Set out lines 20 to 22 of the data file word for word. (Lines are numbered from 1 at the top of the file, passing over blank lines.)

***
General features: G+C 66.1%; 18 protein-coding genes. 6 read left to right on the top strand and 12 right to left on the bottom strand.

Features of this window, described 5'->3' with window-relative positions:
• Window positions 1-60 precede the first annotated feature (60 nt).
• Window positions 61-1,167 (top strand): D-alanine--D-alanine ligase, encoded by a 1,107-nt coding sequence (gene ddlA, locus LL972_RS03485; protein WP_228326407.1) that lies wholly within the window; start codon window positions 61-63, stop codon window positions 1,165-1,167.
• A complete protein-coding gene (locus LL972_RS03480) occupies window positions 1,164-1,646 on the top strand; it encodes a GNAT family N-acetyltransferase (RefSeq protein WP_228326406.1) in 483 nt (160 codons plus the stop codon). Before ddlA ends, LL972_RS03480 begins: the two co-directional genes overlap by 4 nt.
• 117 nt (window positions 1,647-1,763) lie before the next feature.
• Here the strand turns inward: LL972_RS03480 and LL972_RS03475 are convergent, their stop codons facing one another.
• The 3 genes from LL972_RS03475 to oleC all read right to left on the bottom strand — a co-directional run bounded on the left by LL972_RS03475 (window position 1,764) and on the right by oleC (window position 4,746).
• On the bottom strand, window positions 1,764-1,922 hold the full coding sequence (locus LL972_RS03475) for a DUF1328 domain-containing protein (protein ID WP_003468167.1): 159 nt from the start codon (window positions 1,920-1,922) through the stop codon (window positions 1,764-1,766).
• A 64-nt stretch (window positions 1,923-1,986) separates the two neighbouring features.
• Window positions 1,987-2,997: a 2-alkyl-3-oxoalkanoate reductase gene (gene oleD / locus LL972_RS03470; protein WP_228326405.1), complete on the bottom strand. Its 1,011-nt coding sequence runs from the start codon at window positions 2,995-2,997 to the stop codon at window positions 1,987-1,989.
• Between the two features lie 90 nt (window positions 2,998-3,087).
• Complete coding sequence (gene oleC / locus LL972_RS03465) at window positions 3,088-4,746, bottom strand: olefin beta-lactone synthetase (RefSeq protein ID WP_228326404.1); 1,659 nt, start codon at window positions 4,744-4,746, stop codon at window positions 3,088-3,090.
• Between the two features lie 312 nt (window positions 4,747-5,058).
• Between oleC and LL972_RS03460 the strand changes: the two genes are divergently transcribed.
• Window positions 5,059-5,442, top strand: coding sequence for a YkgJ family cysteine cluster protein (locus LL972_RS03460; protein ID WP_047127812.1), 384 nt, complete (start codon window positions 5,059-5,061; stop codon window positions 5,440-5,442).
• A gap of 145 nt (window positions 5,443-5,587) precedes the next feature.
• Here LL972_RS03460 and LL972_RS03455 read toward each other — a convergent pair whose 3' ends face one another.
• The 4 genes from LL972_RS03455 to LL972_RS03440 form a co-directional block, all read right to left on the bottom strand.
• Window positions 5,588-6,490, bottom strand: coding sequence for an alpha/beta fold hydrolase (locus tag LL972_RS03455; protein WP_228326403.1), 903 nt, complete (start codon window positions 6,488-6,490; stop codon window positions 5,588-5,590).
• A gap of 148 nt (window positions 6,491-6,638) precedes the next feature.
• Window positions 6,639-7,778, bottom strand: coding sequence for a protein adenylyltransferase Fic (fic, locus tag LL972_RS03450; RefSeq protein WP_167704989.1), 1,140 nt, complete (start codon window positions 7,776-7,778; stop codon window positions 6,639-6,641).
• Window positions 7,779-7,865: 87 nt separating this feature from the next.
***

• Window positions 5,588-6,490, bottom strand: coding sequence for an alpha/beta fold hydrolase (locus tag LL972_RS03455; protein WP_228326403.1), 903 nt, complete (start codon window positions 6,488-6,490; stop codon window positions 5,588-5,590).
• A gap of 148 nt (window positions 6,491-6,638) precedes the next feature.
• Window positions 6,639-7,778, bottom strand: coding sequence for a protein adenylyltransferase Fic (fic, locus tag LL972_RS03450; RefSeq protein WP_167704989.1), 1,140 nt, complete (start codon window positions 7,776-7,778; stop codon window positions 6,639-6,641).